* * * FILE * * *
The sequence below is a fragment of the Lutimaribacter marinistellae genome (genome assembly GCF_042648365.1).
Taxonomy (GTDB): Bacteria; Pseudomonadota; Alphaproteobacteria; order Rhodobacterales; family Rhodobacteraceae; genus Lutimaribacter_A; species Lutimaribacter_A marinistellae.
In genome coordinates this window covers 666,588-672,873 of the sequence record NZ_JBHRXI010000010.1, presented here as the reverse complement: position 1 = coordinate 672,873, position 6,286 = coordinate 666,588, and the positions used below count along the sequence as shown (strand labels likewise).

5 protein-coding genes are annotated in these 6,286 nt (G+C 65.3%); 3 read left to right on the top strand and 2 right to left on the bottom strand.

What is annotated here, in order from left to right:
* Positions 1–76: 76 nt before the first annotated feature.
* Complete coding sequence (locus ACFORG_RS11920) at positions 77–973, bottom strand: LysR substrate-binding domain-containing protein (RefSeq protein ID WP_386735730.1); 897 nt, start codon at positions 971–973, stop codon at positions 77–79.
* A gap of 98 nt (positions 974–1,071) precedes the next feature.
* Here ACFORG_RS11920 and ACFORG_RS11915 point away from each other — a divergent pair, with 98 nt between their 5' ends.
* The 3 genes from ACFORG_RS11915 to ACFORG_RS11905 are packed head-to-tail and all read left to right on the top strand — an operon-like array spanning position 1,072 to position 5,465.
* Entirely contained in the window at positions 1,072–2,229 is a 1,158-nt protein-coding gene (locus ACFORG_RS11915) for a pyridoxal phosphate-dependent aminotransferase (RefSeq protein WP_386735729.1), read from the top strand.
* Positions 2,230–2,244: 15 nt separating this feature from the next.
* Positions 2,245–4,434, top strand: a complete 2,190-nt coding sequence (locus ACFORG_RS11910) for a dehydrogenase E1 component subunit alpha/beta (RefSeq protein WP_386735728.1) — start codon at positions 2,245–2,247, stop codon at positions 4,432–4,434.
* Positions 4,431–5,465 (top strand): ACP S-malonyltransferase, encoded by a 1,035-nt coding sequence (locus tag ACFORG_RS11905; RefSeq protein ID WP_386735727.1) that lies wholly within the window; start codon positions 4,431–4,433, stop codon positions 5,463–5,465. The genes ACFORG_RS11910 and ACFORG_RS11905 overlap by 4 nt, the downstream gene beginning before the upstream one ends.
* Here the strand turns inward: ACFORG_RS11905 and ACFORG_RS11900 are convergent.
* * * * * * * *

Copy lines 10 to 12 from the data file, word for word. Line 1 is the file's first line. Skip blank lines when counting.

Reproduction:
* The 3 genes from ACFORG_RS11915 to ACFORG_RS11905 are packed head-to-tail and all read left to right on the top strand — an operon-like array spanning position 1,072 to position 5,465.
* Entirely contained in the window at positions 1,072–2,229 is a 1,158-nt protein-coding gene (locus ACFORG_RS11915) for a pyridoxal phosphate-dependent aminotransferase (RefSeq protein WP_386735729.1), read from the top strand.
* Positions 2,230–2,244: 15 nt separating this feature from the next.